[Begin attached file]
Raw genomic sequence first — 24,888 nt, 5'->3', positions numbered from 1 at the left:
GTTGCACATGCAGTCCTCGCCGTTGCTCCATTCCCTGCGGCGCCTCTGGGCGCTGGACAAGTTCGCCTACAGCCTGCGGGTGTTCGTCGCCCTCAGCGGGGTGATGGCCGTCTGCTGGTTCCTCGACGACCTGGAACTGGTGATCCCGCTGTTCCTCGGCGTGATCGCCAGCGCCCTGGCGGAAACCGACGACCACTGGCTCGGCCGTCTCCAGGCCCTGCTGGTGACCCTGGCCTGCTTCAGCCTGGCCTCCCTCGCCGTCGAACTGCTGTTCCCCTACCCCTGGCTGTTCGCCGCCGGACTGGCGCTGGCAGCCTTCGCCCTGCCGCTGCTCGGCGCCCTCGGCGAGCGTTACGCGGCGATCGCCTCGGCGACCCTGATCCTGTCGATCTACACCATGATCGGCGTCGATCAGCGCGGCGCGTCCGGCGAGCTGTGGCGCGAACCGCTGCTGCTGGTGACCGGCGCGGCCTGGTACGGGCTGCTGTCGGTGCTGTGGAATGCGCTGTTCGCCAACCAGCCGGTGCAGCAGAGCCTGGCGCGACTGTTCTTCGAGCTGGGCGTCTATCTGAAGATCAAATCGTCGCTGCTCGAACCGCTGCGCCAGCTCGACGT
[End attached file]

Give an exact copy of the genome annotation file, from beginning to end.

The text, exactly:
Raw genomic sequence first — 24,888 nt, 5'->3', positions numbered from 1 at the left:
GTTGCACATGCAGTCCTCGCCGTTGCTCCATTCCCTGCGGCGCCTCTGGGCGCTGGACAAGTTCGCCTACAGCCTGCGGGTGTTCGTCGCCCTCAGCGGGGTGATGGCCGTCTGCTGGTTCCTCGACGACCTGGAACTGGTGATCCCGCTGTTCCTCGGCGTGATCGCCAGCGCCCTGGCGGAAACCGACGACCACTGGCTCGGCCGTCTCCAGGCCCTGCTGGTGACCCTGGCCTGCTTCAGCCTGGCCTCCCTCGCCGTCGAACTGCTGTTCCCCTACCCCTGGCTGTTCGCCGCCGGACTGGCGCTGGCAGCCTTCGCCCTGCCGCTGCTCGGCGCCCTCGGCGAGCGTTACGCGGCGATCGCCTCGGCGACCCTGATCCTGTCGATCTACACCATGATCGGCGTCGATCAGCGCGGCGCGTCCGGCGAGCTGTGGCGCGAACCGCTGCTGCTGGTGACCGGCGCGGCCTGGTACGGGCTGCTGTCGGTGCTGTGGAATGCGCTGTTCGCCAACCAGCCGGTGCAGCAGAGCCTGGCGCGACTGTTCTTCGAGCTGGGCGTCTATCTGAAGATCAAATCGTCGCTGCTCGAACCGCTGCGCCAGCTCGACGT